Jami Schoenfelder, a pharmacy technician at K-Mart in Huron, takes Ken Stenzel’s debit card from Calvin, a Can Do Canines mobility assist dog. In the next photo, Calvin helps Stenzel by opening a door for him. And next, from the left are Calvin the collie and Judy and Ken Stenzel. Can Do Canines, a non profit based in New Hope, Minn., trained Calvin and provided him to Ken free of charge. Calvin is trained to open doors, carry objects, pull wheelchairs, pick things up and even pay for items at the store. PHOTOS BY KARA GUTORMSON/PLAINSMAN
WOONSOCKET — After being diagnosed with multiple sclerosis in 1998, Ken Stenzel knew at some point, he would have difficulties with the simplest of tasks.
A year later, when his symptoms flared up to the point that he couldn’t walk, Ken found himself wishing for another pair of legs. Instead, he got a four-legged friend that has helped him more than he ever thought possible. Since his mobility assist dog has come into the picture, Ken’s gotten a new leash on life.
Calvin, a smooth-coat collie, came into Ken’s life in May 2008. He is trained to open doors, carry objects, pull wheelchairs, pick things up and even pay for items at the store.
Can Do Canines, a non-profit based in New Hope, Minn., trained Calvin and provided him to Ken, free of charge. Ken first learned of Can Do Canines through a brochure distributed by the MS Society.
“I had some doubts at first,” he said. “I wasn’t sure a dog was something I needed.”
But once Ken met Calvin, it was love at first sight. “They just fit each other,” said Ken’s wife, Judy.
Since then, Ken and Calvin became ambassadors for Can Do Canines. They started visiting schools and service organizations in the Minneapolis-St. Paul region, providing demonstrations of Calvin’s skills.
Calvin has become a celebrity in his own right. When Ken and Judy moved to Woonsocket in 2011, his celebrity status rose up all over again.
“We love to show people all of the things he can do,” said Judy. Calvin responds to hundreds of commands, putting ordinary pooches to shame. Besides picking things up off the floor and opening and closing doors, Calvin can reach the store counter, give the clerk the money, and take the bag.
And if that’s not enough, he can also provide elevator assistance.
But if you are going on an elevator with Calvin, Ken says you need to be prepared for a long ride.
“He doesn’t know which floor to go to, so he just pushes all of the buttons. We have met a lot of people in elevators,” he said, laughing.
Ken and Calvin also make visits to nursing homes.
“He’s so intelligent, I can take him anywhere,” he said. “He never loses his training.”
The only thing that the 6-year-old smooth coat collie can’t resist is a child in a wheelchair.
“That is the only time he will strain at the leash, because he wants to get over there to see the child,” said Ken.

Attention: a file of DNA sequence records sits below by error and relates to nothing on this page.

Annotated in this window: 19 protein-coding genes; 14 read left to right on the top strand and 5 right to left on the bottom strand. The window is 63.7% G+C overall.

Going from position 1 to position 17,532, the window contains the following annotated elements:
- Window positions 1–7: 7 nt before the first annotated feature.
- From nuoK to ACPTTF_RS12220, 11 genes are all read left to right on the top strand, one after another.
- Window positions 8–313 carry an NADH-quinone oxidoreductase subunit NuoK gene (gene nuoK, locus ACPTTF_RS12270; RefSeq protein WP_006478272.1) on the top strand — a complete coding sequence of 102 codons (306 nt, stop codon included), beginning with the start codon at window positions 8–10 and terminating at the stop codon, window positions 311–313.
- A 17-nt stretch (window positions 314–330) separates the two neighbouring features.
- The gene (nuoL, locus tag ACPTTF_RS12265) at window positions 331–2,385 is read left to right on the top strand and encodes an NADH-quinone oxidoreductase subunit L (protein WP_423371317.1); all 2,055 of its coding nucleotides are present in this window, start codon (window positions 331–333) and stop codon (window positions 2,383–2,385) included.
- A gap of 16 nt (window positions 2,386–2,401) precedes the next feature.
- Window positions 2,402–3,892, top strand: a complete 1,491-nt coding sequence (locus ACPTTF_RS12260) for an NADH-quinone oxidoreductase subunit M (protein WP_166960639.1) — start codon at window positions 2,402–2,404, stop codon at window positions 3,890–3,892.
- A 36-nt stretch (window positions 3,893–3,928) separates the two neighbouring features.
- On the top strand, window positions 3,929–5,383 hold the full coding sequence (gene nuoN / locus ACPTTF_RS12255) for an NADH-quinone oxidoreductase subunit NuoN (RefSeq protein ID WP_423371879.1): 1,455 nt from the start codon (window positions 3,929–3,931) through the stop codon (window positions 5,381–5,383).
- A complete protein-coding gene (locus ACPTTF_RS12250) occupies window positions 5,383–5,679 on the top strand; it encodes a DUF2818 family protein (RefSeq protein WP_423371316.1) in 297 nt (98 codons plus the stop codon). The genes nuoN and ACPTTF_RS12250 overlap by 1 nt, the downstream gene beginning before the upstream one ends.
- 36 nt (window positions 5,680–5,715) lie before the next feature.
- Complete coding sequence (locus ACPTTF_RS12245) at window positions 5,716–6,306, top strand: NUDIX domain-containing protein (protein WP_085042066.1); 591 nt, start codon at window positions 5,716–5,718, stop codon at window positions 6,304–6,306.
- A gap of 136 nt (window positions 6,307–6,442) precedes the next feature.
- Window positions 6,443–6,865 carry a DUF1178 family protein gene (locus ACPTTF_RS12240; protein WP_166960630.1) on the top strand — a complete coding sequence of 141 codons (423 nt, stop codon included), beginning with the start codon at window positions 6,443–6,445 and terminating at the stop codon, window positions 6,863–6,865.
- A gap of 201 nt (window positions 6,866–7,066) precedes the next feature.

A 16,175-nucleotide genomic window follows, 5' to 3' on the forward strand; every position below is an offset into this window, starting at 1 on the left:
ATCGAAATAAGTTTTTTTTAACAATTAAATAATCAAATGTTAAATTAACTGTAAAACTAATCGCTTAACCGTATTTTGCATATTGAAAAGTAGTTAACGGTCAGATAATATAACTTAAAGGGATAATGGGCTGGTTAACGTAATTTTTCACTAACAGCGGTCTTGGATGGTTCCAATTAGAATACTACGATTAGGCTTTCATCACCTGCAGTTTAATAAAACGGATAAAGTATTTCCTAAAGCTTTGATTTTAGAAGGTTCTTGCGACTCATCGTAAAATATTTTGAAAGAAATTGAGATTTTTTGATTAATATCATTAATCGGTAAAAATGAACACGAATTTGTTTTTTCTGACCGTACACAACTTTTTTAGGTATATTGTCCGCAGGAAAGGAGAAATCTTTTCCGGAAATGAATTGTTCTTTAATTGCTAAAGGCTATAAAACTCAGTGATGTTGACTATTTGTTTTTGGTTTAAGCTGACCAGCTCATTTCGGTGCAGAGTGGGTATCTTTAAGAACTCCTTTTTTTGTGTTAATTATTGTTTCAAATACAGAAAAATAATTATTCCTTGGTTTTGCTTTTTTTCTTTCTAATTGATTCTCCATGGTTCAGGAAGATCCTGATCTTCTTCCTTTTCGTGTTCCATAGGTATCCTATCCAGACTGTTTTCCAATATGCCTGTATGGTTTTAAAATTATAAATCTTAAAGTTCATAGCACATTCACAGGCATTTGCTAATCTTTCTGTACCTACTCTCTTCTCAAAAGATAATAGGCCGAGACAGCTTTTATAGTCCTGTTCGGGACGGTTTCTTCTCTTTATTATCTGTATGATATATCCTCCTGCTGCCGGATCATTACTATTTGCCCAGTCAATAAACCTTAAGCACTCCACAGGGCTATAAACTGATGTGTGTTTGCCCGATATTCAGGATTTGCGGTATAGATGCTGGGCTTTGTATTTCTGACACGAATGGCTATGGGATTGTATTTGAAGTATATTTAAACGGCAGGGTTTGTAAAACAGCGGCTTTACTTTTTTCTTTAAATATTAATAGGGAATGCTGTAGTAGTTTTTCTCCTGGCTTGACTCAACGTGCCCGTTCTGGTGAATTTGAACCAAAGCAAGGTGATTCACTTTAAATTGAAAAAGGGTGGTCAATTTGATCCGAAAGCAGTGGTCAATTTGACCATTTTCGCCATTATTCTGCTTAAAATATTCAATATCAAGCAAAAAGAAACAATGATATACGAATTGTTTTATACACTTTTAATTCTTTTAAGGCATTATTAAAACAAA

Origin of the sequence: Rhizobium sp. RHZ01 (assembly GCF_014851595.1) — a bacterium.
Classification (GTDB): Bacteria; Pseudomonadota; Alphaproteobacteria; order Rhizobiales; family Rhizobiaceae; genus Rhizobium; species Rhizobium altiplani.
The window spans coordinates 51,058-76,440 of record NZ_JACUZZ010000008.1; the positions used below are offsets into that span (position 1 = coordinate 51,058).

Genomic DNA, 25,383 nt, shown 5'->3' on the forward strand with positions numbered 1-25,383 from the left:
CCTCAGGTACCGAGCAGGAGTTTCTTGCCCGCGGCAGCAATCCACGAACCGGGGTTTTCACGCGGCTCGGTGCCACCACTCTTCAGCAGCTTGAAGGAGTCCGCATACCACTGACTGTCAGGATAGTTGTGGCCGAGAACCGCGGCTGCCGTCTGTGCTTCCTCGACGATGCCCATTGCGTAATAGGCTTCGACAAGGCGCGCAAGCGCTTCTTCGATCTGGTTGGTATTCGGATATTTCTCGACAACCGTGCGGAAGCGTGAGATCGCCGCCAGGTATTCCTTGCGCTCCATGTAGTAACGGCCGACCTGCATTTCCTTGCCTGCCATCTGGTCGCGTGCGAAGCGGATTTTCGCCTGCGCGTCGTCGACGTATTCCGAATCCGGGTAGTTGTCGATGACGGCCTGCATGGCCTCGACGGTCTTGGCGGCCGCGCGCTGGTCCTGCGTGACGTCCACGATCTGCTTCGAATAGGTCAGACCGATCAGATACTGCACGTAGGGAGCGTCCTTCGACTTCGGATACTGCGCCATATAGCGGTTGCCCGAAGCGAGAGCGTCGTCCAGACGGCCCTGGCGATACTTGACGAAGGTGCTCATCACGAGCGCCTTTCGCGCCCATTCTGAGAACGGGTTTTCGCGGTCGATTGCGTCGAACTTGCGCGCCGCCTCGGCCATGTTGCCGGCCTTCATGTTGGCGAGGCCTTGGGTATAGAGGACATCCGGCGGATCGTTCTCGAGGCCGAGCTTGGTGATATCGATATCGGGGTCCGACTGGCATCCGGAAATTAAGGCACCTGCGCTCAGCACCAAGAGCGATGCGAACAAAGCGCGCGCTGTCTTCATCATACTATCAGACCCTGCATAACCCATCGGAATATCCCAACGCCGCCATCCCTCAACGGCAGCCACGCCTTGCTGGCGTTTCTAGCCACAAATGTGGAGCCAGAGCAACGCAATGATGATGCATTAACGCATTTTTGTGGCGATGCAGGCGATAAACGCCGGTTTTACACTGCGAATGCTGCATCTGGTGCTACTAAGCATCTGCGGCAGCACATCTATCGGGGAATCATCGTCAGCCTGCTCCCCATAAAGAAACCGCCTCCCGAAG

Living with MS means there are good days and bad days. “This is a nerve disease that turns your nerves into frayed extension cords,” Ken said. “Your brain will say ‘move your foot,’ but it won’t happen.”
Like a sixth sense, Calvin knows when Ken is going to have a hard day. “He knows the symptoms, and on a bad day, he will just lay in bed with me.”
Calvin has proved to have a healing effect, emotionally and physically.
“Part of MS is fatigue, and that’s where Calvin comes in and helps me so much,” said Ken. “He saves me a lot of energy in a day.”
In fact, since Calvin came into his life in 2008, Ken has discovered he’s been taking fewer medications. Previously they were spending $3,000 a month for medication and now it’s almost nothing.
“I’ve only been spending $18 every six months,” Ken said.
Alan Peters, executive director of Can Do Canines, said since he started the company in 1987, he’s seen hundreds of examples of how dogs can help people have better lives.
“Along with the physical disabilities that our clients face comes an emotional depression,” said Peters. “It comes as a low in your life when a person realizes there are certain things they can’t do for themselves anymore.”
Peters said the assist dogs are more like an extension of their handlers.
“Rather than having to depend on other people, they can get help from the dog. The dog becomes part of your family and part of who they are. That raises spirits,” Peters said. “And when spirits are lifted, many times we’ve seen medical problems get better as well.”
Peters said the other benefit the dogs have is the conversations they provoke. The Stenzels have experienced this firsthand. “He attracts a lot of attention whenever we go anywhere,” said Ken. “Everybody just loves him. He brings smiles from people anywhere he goes.”
Even Ken’s doctors agree — the dog has helped, in a big way. Calvin’s healing influence diminished the progression of Ken’s MS.
“There’s no doubt in my mind,” he says. “I have a better life thanks to Calvin.”For the complete article see the 01-06-2013 issue.
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